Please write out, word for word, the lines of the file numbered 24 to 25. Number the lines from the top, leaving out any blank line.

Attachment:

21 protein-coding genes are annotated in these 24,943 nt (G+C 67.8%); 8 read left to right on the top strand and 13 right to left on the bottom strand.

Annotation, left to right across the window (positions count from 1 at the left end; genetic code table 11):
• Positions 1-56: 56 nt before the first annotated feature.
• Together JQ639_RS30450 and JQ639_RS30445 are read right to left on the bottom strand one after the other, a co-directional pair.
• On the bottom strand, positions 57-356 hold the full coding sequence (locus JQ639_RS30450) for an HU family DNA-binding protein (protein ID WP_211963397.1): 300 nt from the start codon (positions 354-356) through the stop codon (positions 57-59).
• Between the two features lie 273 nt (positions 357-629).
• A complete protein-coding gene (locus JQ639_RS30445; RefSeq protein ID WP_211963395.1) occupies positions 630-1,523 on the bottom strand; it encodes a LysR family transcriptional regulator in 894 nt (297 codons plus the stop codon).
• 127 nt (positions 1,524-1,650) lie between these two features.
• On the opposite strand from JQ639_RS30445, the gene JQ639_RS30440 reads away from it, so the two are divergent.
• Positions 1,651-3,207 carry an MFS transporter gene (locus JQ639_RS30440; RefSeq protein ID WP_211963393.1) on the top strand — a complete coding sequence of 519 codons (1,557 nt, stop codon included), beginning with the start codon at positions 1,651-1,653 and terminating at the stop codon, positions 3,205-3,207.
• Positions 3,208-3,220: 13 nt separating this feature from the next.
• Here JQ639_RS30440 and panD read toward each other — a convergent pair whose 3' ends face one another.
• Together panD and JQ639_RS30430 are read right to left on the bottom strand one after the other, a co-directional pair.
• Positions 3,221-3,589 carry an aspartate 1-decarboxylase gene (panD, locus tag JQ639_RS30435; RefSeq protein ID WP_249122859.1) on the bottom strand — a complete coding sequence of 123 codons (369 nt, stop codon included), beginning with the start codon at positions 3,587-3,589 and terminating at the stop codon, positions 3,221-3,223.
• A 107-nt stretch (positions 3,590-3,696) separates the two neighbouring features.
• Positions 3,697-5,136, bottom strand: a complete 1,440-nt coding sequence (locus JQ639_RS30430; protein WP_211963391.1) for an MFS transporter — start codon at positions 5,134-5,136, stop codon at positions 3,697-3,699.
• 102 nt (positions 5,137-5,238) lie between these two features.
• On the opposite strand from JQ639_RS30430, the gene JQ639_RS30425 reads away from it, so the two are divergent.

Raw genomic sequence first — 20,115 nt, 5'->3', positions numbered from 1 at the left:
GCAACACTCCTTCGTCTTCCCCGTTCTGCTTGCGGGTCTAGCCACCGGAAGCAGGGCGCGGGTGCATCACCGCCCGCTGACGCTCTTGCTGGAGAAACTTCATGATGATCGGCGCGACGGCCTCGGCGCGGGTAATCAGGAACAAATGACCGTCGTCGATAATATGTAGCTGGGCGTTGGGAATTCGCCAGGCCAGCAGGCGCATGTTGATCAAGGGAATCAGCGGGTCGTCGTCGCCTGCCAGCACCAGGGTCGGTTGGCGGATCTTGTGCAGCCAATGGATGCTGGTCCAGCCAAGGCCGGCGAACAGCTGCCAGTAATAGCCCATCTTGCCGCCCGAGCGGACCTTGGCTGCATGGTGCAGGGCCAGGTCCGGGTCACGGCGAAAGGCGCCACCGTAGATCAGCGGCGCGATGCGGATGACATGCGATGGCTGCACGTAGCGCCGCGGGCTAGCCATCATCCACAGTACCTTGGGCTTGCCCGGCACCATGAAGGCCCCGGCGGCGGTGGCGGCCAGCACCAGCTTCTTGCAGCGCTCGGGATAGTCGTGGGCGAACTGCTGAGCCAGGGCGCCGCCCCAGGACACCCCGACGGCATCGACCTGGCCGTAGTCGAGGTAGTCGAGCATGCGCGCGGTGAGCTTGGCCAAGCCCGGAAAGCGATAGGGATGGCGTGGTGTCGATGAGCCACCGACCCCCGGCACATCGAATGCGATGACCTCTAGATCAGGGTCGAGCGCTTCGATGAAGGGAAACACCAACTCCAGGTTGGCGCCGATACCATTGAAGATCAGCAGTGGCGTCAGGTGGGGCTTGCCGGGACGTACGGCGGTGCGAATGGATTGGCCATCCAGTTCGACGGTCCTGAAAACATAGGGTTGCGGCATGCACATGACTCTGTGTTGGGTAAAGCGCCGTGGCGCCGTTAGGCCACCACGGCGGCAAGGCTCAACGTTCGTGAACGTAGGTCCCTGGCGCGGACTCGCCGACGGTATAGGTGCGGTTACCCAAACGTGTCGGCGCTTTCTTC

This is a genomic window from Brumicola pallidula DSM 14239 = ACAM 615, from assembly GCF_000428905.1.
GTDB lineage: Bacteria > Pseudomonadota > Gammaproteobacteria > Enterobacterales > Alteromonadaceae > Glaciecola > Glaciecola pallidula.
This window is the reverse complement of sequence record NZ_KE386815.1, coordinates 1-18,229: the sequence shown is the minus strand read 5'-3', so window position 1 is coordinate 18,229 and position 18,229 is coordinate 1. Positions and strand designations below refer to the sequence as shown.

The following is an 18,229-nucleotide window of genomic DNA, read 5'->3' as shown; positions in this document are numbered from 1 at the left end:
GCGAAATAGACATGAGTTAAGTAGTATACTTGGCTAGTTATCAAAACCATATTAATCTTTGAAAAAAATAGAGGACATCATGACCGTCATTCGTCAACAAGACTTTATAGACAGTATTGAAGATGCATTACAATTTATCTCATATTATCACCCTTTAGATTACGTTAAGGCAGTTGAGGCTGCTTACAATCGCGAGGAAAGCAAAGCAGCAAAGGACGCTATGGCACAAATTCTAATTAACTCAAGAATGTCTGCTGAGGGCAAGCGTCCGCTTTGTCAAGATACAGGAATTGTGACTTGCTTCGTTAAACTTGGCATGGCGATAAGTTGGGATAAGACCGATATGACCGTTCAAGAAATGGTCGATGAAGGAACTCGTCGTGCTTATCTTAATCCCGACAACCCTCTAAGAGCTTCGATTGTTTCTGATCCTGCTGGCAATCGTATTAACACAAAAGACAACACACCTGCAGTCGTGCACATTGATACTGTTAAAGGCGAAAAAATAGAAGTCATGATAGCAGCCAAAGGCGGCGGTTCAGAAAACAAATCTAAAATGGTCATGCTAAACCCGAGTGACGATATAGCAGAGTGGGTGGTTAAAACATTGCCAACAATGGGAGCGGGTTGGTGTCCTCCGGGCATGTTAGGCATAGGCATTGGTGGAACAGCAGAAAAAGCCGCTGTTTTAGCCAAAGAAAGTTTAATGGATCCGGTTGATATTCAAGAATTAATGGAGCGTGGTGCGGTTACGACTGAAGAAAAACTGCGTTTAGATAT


The following is an 18,229-nucleotide window of genomic DNA, read 5'->3' as shown; positions in this document are numbered from 1 at the left end:
GCGAAATAGACATGAGTTAAGTAGTATACTTGGCTAGTTATCAAAACCATATTAATCTTTGAAAAAAATAGAGGACATCATGACCGTCATTCGTCAACAAGACTTTATAGACAGTATTGAAGATGCATTACAATTTATCTCATATTATCACCCTTTAGATTACGTTAAGGCAGTTGAGGCTGCTTACAATCGCGAGGAAAGCAAAGCAGCAAAGGACGCTATGGCACAAATTCTAATTAACTCAAGAATGTCTGCTGAGGGCAAGCGTCCGCTTTGTCAAGATACAGGAATTGTGACTTGCTTCGTTAAACTTGGCATGGCGATAAGTTGGGATAAGACCGATATGACCGTTCAAGAAATGGTCGATGAAGGAACTCGTCGTGCTTATCTTAATCCCGACAACCCTCTAAGAGCTTCGATTGTTTCTGATCCTGCTGGCAATCGTATTAACACAAAAGACAACACACCTGCAGTCGTGCACATTGATACTGTTAAAGGCGAAAAAATAGAAGTCATGATAGCAGCCAAAGGCGGCGGTTCAGAAAACAAATCTAAAATGGTCATGCTAAACCCGAGTGACGATATAGCAGAGTGGGTGGTTAAAACATTGCCAACAATGGGAGCGGGTTGGTGTCCTCCGGGCATGTTAGGCATAGGCATTGGTGGAACAGCAGAAAAAGCCGCTGTTTTAGCCAAAGAAAGTTTAATGGATCCGGTTGATATTCAAGAATTAATGGAGCGTGGTGCGGTTACGACTGAAGAAAAACTGCGTTTAGATAT